Interview by Nicole Melanson ~
Sandy Fussell is the author of fourteen children’s books including the best-selling Samurai Kids series. Her first book, White Crane, won an IBBY award and her second book, Polar Boy, was CBCA-shortlisted. Sad, the Dog is her first picture book, published in October 2015.
Sandy is an ICT consultant, book reviewer, technology blogger, in-schools Literary Festival Coordinator at The Story Crowd and one subject short of a Maths degree. She also curates Read, Write, Draw showcasing the talent of Australian authors and illustrators.
Facebook: Sandy Fussell Author
HOW DID YOU GET STARTED?
Accidentally. As a high school student I wrote plays the class performed, had a poem published in the Canberra Times and won third prize in a Commonwealth-wide essay competition. So the love affair with words was always there although I never considered writing fiction. I studied Mathematics at Uni and worked in computing.
But I’ve always loved reading – avidly and obsessively. When #1 son was 10 he stopped reading because all books were boring, so we decided he’d write a story to show me what was interesting. Each night he dictated and gradually the plot grew more random. It was based on six school friends. Characters died terribly and came back to life without explanation, aligned with playground arguments. The lead character disappeared when he decided he didn’t like girls anymore. I gave so much interfering advice he sent me away to write my own book. At 46, I discovered what I wanted to do – write for children.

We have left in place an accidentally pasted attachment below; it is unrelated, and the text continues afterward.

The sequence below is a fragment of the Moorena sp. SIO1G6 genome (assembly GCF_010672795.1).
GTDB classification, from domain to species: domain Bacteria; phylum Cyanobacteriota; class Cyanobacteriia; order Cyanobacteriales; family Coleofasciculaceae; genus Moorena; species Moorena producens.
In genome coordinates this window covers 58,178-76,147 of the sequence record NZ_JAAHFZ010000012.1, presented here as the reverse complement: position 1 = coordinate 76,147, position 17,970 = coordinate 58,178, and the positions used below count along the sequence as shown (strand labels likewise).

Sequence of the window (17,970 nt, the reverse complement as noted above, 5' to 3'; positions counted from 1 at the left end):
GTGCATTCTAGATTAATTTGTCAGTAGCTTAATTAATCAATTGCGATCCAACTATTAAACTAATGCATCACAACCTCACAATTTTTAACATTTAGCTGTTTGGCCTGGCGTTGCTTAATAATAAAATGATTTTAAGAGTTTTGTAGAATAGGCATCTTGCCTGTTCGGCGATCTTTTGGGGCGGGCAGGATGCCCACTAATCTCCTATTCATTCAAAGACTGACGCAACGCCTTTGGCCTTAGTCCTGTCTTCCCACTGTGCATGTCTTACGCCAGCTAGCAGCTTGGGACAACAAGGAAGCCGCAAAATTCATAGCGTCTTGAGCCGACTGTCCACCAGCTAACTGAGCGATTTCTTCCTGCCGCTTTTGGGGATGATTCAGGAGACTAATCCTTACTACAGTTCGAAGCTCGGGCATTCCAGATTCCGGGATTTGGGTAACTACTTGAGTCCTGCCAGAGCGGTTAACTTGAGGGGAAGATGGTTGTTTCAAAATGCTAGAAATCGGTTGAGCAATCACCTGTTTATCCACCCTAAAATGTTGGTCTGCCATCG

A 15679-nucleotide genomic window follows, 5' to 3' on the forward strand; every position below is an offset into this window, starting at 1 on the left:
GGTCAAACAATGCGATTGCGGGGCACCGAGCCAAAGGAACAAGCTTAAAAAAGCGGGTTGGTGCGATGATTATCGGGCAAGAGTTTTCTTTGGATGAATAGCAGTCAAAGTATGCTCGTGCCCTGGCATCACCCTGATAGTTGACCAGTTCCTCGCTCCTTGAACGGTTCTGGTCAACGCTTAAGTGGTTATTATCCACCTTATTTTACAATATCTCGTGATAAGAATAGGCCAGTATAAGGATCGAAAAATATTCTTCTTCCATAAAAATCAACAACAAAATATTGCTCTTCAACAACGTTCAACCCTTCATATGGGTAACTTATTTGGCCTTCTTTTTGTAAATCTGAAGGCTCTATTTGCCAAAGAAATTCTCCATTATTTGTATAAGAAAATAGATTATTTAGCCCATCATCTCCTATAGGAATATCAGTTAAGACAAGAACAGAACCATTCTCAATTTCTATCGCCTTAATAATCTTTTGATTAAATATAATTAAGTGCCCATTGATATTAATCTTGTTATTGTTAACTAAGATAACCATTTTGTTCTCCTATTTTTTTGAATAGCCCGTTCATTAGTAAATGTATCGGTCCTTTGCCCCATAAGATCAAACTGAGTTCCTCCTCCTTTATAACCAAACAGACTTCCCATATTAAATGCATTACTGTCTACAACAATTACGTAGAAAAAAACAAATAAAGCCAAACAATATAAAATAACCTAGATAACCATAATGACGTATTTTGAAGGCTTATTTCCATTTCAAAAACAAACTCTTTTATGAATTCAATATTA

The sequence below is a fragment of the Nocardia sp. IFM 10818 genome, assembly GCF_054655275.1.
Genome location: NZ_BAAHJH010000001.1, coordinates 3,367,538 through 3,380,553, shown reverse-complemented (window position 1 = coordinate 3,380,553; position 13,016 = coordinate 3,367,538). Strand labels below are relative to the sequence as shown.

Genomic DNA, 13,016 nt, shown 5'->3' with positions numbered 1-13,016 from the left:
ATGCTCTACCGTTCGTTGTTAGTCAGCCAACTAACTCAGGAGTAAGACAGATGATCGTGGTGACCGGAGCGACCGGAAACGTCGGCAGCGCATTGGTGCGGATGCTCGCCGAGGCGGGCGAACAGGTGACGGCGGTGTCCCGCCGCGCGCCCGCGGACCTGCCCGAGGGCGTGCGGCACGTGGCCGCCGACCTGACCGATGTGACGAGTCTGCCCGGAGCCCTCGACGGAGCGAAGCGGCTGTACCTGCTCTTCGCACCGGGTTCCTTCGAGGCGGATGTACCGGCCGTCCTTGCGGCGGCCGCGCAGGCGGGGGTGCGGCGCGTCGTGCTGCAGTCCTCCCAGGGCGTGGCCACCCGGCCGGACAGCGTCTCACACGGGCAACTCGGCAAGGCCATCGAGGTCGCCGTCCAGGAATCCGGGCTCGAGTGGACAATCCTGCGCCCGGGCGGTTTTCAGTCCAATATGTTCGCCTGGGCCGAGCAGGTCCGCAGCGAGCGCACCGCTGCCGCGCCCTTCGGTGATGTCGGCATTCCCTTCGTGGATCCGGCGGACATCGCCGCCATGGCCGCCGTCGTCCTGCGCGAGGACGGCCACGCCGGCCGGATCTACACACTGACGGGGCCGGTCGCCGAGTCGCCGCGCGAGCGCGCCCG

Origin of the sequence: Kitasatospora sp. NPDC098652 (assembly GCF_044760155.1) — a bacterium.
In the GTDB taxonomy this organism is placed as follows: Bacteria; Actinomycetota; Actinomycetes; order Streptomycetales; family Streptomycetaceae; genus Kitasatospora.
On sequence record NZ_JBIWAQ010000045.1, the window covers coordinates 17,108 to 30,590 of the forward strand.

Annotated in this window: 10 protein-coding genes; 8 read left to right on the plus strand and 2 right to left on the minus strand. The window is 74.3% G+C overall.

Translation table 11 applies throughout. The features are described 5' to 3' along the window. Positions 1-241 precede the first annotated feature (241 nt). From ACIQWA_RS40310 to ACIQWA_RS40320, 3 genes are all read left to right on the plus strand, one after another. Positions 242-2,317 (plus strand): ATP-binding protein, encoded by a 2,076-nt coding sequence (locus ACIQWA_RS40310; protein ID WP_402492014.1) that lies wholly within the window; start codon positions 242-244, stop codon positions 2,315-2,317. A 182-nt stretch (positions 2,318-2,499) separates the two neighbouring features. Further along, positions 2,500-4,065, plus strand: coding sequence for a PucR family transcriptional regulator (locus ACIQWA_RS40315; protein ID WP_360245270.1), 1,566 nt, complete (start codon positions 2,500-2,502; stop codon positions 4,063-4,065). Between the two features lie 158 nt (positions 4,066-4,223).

I discovered (again accidentally) that I lived (at the time) near children’s book industry powerhouse Di Bates, who invited me to workshop with her and her husband, Bill Condon, and a friend, Anne Whitehead. I learned fast with such brilliant teachers. Di encouraged me to present my WIP at a gathering where the about-to-become-commissioning-editor of the new Walker Books Australian list heard me read and asked to see the completed manuscript. White Crane, my first book, was published in 2008. It grew into an 8-book series, sold internationally.
WHAT IS YOUR LATEST BOOK OR CURRENT PROJECT?
My first picture book was released in October 2015 in Australia and the US. Sad, the Dog is another happy accident. I’d settled into a comfortable middle grade writing niche and while I loved picture books as a collector, I was certain I’d never write one as I didn’t look at the world with “picture book eyes”. But one day, just once, I accidentally looked the right way (over the back fence!)
I’m currently working on a junior historical fiction about the Cowra Prisoner of War Camp breakout. I’ve wanted to write in this setting for a long time but first I had to overcome two challenges – some of my young readers will have Japanese heritage and historically, the major players are adults speaking Japanese. This year I finally found a path through the story.
WHAT IS YOUR WORK ENVIRONMENT LIKE?
Cluttered. I have a desk that I describe as an archaeology dig. Layers just pile up. It’s the side-effect of having three part-time jobs. I’m also surrounded by treasures from family and friends. These things channel my creativity, whether it’s the dolls that look like Sensei and Niya from Samurai Kids (a friend’s husband found them in Tokyo), or the Japanese pin cushion another friend gave me so I could respond to a poor review in a politically correct manner.